H L Hunley, ACW mini-sub. (micromir)

The Hunley was a four-foot diameter submersible iron tube that has the somewhat dubious distinction of killing 21 of it own crew and being the first combat submarine to successfully sink an enemy vessel. Technology FTW.

…been working on this little guy for while, and now have the hull nearly done. The Micromir kit is kinda mostly accurate, the fit is okay and the details uhhmm… enthusiastic? Micromir have a wonderful selection of esoteric subjects produced in what I would guess is a fairly limited run style. The details (and plastic) are a bit soft but there is a bit of photo etch to help and even some masks for the transparent bits.


Seems unlikely that there will be a more mainstream kit anytime soon and this little guy can be built up into a nice model without too many tears. Okay, tears may still occur, but I’m not finished yet.

Here’s the model as it currently is:

There were approximately three million rivets that I needed to replace after I’d sanded the seams, which was annoying but totally worth it. Micromir would have you build the hatch hinges from a bunch of fiddly photo etch. Similarly, the propeller had blades to be butt joined to the hub and an annular surround need to be curled up from a flat piece of brass which I was not completely convinced I could do it’s proper circular justice. Me and photo etch don’t have an amicable history. sigh. 3D printing to the rescue.

That seemed to work.

So far the paint is trying hard to not be boring. Rusty black. But not super rusty.

Next up I shall tackle the spar. Which also has tackle.

…Also also, there doesn’t seem to be a category here for pre-war not sailing ships. Ironclads and pre dreadnoughts and wotnot.


Great subject, great build & that paint looks so right, you’re doing a brilliant job. I’m sure you won’t want to do it but it gives me the idea to put a sub in a bigass block of clear resin! Mate sorry to fact-check you but the Hunley sank with eight aboard, not 21…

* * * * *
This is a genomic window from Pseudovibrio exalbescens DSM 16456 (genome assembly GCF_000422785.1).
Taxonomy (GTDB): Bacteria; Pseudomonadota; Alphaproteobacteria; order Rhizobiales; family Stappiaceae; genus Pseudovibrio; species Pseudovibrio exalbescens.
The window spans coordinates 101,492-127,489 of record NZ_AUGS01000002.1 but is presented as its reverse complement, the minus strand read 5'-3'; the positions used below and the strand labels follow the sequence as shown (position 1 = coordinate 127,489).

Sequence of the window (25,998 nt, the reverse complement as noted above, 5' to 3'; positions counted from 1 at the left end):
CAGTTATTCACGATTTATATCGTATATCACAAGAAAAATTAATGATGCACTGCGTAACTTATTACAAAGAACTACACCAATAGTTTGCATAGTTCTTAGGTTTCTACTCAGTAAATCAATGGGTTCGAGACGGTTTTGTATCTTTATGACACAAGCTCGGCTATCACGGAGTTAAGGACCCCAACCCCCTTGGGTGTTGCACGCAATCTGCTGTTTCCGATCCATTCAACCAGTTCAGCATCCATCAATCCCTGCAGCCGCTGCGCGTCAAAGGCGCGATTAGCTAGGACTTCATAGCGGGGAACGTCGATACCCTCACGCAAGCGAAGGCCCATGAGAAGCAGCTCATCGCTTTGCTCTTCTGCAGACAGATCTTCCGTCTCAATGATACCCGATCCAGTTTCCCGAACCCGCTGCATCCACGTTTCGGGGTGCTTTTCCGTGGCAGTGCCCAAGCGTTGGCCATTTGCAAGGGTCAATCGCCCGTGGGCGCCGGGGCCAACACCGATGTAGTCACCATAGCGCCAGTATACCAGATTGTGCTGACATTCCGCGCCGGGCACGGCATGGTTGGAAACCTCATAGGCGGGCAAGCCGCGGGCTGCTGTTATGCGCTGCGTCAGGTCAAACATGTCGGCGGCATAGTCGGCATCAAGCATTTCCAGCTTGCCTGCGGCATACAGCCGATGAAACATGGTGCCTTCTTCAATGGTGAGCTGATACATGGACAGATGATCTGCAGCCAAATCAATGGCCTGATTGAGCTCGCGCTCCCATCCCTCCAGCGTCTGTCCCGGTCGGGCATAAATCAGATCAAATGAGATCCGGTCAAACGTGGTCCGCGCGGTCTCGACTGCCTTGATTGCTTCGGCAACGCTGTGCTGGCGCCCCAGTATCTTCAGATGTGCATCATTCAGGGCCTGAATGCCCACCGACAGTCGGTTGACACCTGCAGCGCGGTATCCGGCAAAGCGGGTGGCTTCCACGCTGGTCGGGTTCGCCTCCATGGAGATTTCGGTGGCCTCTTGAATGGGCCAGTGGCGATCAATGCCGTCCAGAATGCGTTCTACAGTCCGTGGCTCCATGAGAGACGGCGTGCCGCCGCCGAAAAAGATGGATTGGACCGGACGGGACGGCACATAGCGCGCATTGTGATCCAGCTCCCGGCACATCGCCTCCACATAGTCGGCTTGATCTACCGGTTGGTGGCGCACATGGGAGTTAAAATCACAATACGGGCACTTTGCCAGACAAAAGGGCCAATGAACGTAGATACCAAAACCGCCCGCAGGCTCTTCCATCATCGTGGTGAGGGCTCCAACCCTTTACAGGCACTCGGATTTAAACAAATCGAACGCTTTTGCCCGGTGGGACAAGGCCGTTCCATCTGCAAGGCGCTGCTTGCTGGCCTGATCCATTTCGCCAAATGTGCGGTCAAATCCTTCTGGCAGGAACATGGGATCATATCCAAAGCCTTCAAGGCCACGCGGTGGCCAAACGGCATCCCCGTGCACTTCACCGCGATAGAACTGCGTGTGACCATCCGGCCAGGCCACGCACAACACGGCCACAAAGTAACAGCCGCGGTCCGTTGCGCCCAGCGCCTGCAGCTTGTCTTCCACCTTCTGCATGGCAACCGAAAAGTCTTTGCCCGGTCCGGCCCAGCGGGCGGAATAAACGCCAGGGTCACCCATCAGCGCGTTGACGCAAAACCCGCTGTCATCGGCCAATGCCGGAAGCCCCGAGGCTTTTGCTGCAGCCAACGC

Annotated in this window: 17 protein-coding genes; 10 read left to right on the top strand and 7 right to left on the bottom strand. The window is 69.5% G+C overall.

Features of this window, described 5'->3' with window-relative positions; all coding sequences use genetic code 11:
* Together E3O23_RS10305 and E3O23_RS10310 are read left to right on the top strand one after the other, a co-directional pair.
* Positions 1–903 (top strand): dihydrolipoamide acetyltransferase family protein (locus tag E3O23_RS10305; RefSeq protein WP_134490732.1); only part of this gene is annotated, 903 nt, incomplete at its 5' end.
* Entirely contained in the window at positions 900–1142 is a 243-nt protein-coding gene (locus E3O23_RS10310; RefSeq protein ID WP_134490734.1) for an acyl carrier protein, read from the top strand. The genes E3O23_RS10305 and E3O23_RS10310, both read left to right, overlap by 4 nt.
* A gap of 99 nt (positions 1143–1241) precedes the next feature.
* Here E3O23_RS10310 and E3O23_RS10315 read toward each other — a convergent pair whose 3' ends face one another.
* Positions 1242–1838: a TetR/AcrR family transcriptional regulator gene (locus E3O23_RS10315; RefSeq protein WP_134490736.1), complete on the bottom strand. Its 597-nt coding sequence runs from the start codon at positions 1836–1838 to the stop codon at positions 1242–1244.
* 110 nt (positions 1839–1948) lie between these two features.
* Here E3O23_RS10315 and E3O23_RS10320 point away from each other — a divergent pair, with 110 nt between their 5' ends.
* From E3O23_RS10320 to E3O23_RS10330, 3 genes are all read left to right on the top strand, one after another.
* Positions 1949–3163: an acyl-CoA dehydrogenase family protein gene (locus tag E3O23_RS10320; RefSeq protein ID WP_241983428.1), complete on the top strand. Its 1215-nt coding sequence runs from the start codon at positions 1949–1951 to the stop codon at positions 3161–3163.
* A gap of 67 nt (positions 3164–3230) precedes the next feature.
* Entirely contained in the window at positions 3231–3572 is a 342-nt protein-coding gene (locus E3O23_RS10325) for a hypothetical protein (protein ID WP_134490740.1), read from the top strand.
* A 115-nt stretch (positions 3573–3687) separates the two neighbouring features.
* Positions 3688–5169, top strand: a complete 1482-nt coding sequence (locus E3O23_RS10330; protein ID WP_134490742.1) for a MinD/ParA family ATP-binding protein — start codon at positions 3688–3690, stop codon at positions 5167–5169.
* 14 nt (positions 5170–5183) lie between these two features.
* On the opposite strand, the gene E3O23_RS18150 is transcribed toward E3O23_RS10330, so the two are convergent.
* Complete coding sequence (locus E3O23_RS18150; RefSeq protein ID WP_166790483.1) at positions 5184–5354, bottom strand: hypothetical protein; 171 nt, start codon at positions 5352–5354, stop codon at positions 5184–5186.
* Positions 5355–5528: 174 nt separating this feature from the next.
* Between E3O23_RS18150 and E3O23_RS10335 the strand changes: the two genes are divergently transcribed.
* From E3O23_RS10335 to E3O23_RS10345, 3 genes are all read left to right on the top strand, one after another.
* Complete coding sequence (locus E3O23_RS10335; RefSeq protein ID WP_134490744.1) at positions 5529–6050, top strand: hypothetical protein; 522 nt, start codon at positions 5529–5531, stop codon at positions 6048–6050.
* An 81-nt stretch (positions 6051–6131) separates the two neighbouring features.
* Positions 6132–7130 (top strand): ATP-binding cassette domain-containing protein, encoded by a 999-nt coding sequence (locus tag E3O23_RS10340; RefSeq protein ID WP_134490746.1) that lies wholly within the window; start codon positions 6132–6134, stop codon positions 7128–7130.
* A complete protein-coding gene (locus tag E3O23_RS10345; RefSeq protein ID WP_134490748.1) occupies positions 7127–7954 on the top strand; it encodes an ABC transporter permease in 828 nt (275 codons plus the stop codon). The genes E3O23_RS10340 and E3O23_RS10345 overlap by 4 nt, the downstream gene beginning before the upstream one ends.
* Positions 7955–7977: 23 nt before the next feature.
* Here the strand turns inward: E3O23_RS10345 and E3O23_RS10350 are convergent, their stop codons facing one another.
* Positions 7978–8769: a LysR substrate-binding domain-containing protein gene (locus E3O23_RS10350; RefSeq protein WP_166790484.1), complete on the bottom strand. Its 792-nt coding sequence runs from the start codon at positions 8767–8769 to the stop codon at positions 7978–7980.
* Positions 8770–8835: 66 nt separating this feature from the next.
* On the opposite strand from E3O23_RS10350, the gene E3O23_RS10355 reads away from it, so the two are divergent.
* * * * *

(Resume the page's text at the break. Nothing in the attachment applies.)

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Yes. The Third Time it sunk it took all eight crew with it.

and the second time.

…and Five the first…

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Aha I should fact-check myself first right?! My apologies…so how insane/brave would the 2nd crew (including the inventor Hunley himself), and even more the 3rd crew have to be after they raised the sub both times to try again? Appropriate (whatever one’s own beliefs) that the final crew was buried with full Confederate military honours in 2004, 140 years & 2 months later :tumbler_glass:

I heard that the third crew wasn’t quite as “volunteering” as the first one,
they more or less had to be forced …

I know Right? I’m not a claustrophobic kind of chap, but I’m not sure you would have got me in there even for a laugh.

I’ve textured the hull a bit before painting to give it a more pitted, old metal look. Not that this wee thing would have had time to get old. There is also some conjecture regarding the bend in the bow casting, i.e.: whether it was there or not. I went with, because it’s more interesting.

You have done a great job so far!..thanks for posting pics of your build.

Looking good, one of my amps members is building one. I believe he officiated the 2004 funeral. Interesting enough he mentioned the title is wrong as it wasn’t a CSS ship but a private ship. A story about Thurman keeping the ship in SC and them still finding remains inside. A tooth was found not long ago.